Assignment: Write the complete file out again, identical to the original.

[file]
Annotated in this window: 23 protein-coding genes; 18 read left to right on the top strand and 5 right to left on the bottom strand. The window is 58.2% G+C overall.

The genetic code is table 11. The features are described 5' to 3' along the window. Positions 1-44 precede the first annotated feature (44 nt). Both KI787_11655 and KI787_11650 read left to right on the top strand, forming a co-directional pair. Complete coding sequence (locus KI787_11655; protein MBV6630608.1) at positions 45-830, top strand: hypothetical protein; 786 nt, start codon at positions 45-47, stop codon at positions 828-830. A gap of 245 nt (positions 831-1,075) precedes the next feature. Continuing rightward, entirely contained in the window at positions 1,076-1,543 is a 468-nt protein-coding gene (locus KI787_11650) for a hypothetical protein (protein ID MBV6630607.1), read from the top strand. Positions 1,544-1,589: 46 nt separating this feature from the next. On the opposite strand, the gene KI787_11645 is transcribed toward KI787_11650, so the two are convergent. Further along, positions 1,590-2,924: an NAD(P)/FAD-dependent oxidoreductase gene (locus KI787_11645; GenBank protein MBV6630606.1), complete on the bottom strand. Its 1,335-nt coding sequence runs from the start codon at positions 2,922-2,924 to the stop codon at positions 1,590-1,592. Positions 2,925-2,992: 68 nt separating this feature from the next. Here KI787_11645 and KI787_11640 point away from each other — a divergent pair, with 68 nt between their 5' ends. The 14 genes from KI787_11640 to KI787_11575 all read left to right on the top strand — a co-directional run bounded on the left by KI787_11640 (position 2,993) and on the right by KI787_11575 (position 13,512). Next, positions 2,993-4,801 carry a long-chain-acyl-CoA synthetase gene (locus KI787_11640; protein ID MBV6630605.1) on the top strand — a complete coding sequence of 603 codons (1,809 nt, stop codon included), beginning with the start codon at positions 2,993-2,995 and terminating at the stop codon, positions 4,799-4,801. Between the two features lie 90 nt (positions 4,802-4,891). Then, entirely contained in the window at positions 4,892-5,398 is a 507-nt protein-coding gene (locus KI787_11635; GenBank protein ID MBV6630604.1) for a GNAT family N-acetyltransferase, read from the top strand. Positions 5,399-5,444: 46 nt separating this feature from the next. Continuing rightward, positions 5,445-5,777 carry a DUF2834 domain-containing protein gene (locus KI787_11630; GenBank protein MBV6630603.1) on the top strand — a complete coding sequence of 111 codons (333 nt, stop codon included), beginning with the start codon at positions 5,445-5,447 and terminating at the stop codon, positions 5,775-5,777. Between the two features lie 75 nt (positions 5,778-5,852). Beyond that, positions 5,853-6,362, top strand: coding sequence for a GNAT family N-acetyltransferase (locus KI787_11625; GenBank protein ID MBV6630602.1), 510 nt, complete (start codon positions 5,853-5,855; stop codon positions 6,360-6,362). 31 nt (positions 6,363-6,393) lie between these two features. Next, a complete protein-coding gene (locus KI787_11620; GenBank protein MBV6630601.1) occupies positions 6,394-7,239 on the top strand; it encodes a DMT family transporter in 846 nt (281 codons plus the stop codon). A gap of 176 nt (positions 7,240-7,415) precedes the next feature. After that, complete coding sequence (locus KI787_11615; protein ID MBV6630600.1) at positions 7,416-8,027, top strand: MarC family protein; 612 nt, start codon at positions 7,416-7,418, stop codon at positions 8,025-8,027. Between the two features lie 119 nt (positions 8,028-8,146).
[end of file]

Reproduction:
Annotated in this window: 23 protein-coding genes; 18 read left to right on the top strand and 5 right to left on the bottom strand. The window is 58.2% G+C overall.

The genetic code is table 11. The features are described 5' to 3' along the window. Positions 1-44 precede the first annotated feature (44 nt). Both KI787_11655 and KI787_11650 read left to right on the top strand, forming a co-directional pair. Complete coding sequence (locus KI787_11655; protein MBV6630608.1) at positions 45-830, top strand: hypothetical protein; 786 nt, start codon at positions 45-47, stop codon at positions 828-830. A gap of 245 nt (positions 831-1,075) precedes the next feature. Continuing rightward, entirely contained in the window at positions 1,076-1,543 is a 468-nt protein-coding gene (locus KI787_11650) for a hypothetical protein (protein ID MBV6630607.1), read from the top strand. Positions 1,544-1,589: 46 nt separating this feature from the next. On the opposite strand, the gene KI787_11645 is transcribed toward KI787_11650, so the two are convergent. Further along, positions 1,590-2,924: an NAD(P)/FAD-dependent oxidoreductase gene (locus KI787_11645; GenBank protein MBV6630606.1), complete on the bottom strand. Its 1,335-nt coding sequence runs from the start codon at positions 2,922-2,924 to the stop codon at positions 1,590-1,592. Positions 2,925-2,992: 68 nt separating this feature from the next. Here KI787_11645 and KI787_11640 point away from each other — a divergent pair, with 68 nt between their 5' ends. The 14 genes from KI787_11640 to KI787_11575 all read left to right on the top strand — a co-directional run bounded on the left by KI787_11640 (position 2,993) and on the right by KI787_11575 (position 13,512). Next, positions 2,993-4,801 carry a long-chain-acyl-CoA synthetase gene (locus KI787_11640; protein ID MBV6630605.1) on the top strand — a complete coding sequence of 603 codons (1,809 nt, stop codon included), beginning with the start codon at positions 2,993-2,995 and terminating at the stop codon, positions 4,799-4,801. Between the two features lie 90 nt (positions 4,802-4,891). Then, entirely contained in the window at positions 4,892-5,398 is a 507-nt protein-coding gene (locus KI787_11635; GenBank protein ID MBV6630604.1) for a GNAT family N-acetyltransferase, read from the top strand. Positions 5,399-5,444: 46 nt separating this feature from the next. Continuing rightward, positions 5,445-5,777 carry a DUF2834 domain-containing protein gene (locus KI787_11630; GenBank protein MBV6630603.1) on the top strand — a complete coding sequence of 111 codons (333 nt, stop codon included), beginning with the start codon at positions 5,445-5,447 and terminating at the stop codon, positions 5,775-5,777. Between the two features lie 75 nt (positions 5,778-5,852). Beyond that, positions 5,853-6,362, top strand: coding sequence for a GNAT family N-acetyltransferase (locus KI787_11625; GenBank protein ID MBV6630602.1), 510 nt, complete (start codon positions 5,853-5,855; stop codon positions 6,360-6,362). 31 nt (positions 6,363-6,393) lie between these two features. Next, a complete protein-coding gene (locus KI787_11620; GenBank protein MBV6630601.1) occupies positions 6,394-7,239 on the top strand; it encodes a DMT family transporter in 846 nt (281 codons plus the stop codon). A gap of 176 nt (positions 7,240-7,415) precedes the next feature. After that, complete coding sequence (locus KI787_11615; protein ID MBV6630600.1) at positions 7,416-8,027, top strand: MarC family protein; 612 nt, start codon at positions 7,416-7,418, stop codon at positions 8,025-8,027. Between the two features lie 119 nt (positions 8,028-8,146).